I gather that the traffic forecast figures on which the de-trunking identifications seem to have been based are from 1989, since when traffic levels have increased by some 9 per cent. Future traffic growth may be considerably higher. Will the Minister assure us that the projections are based on far more up-to-date figures than would appear from a cursory reading of the special grant report? On a related point, due to congestion, traffic is travelling far more slowly than when the forecasts were made 12 years ago. What are the relative maintenance costs of slow traffic compared with speeding traffic?

The Minister stated that responsibility for road maintenance was not simply being dumped from central Government on to hard-pressed local authorities—a statement that I judge to have been greeted with a degree of scepticism by Committee members. If the maintenance and control of 30 per cent. of trunk roads are to be transferred to local authorities, we need some assurance that that is reflected in local authority highway budgets. The Government are under the impression that, in my county of West Sussex, we spend far too much on maintaining roads. The standard spending assessment produces a lower figure than my county spends. Will the Minister assure us that local authorities will be properly compensated for looking after the roads when they are de-trunked? That begs the question of the Highways Agency's future, now that a large part of the highways kingdom has been taken out of its hands. The agency seems to have gone down something of a cul de sac in recent years. What will it do in the future?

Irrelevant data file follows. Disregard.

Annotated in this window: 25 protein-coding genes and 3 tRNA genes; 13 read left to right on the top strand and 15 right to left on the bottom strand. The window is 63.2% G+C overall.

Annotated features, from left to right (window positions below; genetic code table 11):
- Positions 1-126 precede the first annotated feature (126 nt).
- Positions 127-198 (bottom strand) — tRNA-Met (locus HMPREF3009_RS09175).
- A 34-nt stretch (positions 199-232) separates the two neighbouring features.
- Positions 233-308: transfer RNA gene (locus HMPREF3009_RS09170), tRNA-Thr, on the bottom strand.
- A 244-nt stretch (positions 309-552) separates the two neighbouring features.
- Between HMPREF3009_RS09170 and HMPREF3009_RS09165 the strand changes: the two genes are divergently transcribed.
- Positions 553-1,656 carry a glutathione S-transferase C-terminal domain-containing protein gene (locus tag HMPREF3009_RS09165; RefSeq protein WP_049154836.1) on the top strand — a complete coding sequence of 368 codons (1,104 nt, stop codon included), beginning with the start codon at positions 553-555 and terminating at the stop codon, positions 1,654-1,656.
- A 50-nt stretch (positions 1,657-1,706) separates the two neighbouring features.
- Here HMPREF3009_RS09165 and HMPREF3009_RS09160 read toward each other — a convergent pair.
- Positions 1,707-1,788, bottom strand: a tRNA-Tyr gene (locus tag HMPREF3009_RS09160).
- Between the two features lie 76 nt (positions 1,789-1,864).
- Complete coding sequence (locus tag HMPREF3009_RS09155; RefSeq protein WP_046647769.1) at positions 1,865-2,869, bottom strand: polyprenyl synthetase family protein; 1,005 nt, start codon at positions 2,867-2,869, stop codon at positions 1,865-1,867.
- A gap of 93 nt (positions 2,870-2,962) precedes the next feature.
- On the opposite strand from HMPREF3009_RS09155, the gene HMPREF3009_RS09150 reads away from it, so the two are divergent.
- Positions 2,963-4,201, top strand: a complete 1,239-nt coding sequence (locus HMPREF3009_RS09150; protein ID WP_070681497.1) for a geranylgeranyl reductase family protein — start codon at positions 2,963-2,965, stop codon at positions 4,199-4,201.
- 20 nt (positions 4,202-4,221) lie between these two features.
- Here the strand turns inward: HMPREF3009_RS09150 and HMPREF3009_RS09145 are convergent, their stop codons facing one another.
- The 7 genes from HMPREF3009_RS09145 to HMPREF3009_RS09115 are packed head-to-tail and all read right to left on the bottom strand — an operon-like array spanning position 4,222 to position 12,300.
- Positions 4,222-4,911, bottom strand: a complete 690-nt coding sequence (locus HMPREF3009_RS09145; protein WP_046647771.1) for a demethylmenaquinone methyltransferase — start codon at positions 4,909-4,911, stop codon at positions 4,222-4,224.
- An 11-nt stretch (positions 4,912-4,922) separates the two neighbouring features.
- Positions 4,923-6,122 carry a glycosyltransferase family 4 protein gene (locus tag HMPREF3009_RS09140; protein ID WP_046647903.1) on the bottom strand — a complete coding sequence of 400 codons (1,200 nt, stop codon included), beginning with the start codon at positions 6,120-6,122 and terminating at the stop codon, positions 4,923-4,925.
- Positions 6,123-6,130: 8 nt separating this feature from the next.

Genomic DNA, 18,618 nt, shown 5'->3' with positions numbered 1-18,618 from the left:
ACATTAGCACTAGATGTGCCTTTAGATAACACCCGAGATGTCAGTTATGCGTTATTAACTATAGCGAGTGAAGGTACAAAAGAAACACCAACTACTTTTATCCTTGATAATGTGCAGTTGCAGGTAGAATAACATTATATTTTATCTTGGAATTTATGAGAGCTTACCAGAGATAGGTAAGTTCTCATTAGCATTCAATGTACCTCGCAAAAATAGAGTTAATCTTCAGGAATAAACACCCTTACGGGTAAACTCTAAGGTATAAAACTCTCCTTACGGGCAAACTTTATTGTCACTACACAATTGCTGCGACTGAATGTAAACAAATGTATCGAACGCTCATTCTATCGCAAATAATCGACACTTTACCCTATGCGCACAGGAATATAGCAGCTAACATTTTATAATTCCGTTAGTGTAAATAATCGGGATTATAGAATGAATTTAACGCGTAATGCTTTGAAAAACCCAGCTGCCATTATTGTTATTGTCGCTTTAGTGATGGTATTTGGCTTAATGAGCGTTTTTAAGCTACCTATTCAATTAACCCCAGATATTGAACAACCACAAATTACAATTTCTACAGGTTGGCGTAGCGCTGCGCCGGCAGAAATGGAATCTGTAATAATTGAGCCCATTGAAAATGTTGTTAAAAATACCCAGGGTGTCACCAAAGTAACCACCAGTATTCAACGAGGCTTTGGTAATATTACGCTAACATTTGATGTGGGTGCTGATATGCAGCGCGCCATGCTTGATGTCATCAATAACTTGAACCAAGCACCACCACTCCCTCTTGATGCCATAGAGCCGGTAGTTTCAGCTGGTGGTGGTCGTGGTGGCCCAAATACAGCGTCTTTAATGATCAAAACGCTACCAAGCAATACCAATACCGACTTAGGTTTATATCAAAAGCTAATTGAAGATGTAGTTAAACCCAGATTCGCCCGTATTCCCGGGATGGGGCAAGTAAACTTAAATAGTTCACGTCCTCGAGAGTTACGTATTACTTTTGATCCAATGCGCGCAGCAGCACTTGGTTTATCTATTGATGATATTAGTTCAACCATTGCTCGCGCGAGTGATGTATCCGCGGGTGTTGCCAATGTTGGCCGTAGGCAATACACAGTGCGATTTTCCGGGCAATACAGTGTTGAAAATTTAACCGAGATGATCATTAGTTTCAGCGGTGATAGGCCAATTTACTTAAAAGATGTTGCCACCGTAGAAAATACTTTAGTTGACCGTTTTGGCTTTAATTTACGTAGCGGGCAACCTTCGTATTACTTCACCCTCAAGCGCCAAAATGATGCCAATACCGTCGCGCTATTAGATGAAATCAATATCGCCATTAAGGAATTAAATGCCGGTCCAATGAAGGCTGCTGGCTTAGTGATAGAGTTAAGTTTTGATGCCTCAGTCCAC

We might have a little more fun with special grant report No. 85. Hon. Members have noted that it is odd, in respect of the bids for the 46 schemes in round 3 of the invest-to-save budget, that the record of the first round of the bids is not more readily available—even on the Government's own website.

Mr. Don Foster: It may be helpful to make it clear that, while researching for my speech, I discovered that under appendix 3 there is, at least, a list of project headings for the round 2 bids, although it is an obscure place to find that information. No details are given, but there is a list.

Tim Loughton: I am grateful, as ever, to the hon. Gentleman, but a list of headings is not especially helpful if it is supposed to show, for those bidders that we are now discussing, which bids would qualify.

Dr. Whitehead: Rather than refer to this issue in my summing-up, let me point the hon. Gentleman to the website maintained by the Treasury, which includes details of all projects successful in rounds 1 and 2. The Treasury is the original sponsoring body of invest to save, so it is appropriate that details should be found on its website.

Tim Loughton: I am grateful to the Minister for that information. After our proceedings have finished, I shall rush to that website to obtain those details with which we have not been acquainted. If they do not appear on the website of the Department for Transport, Local Government and the Regions, surely the hon. Gentleman would have let us known in advance, particularly as he saw fit to send us details of the individual invest-to-save budget applications that we are approving this afternoon. It would have been helpful if such details had accompanied that additional paperwork.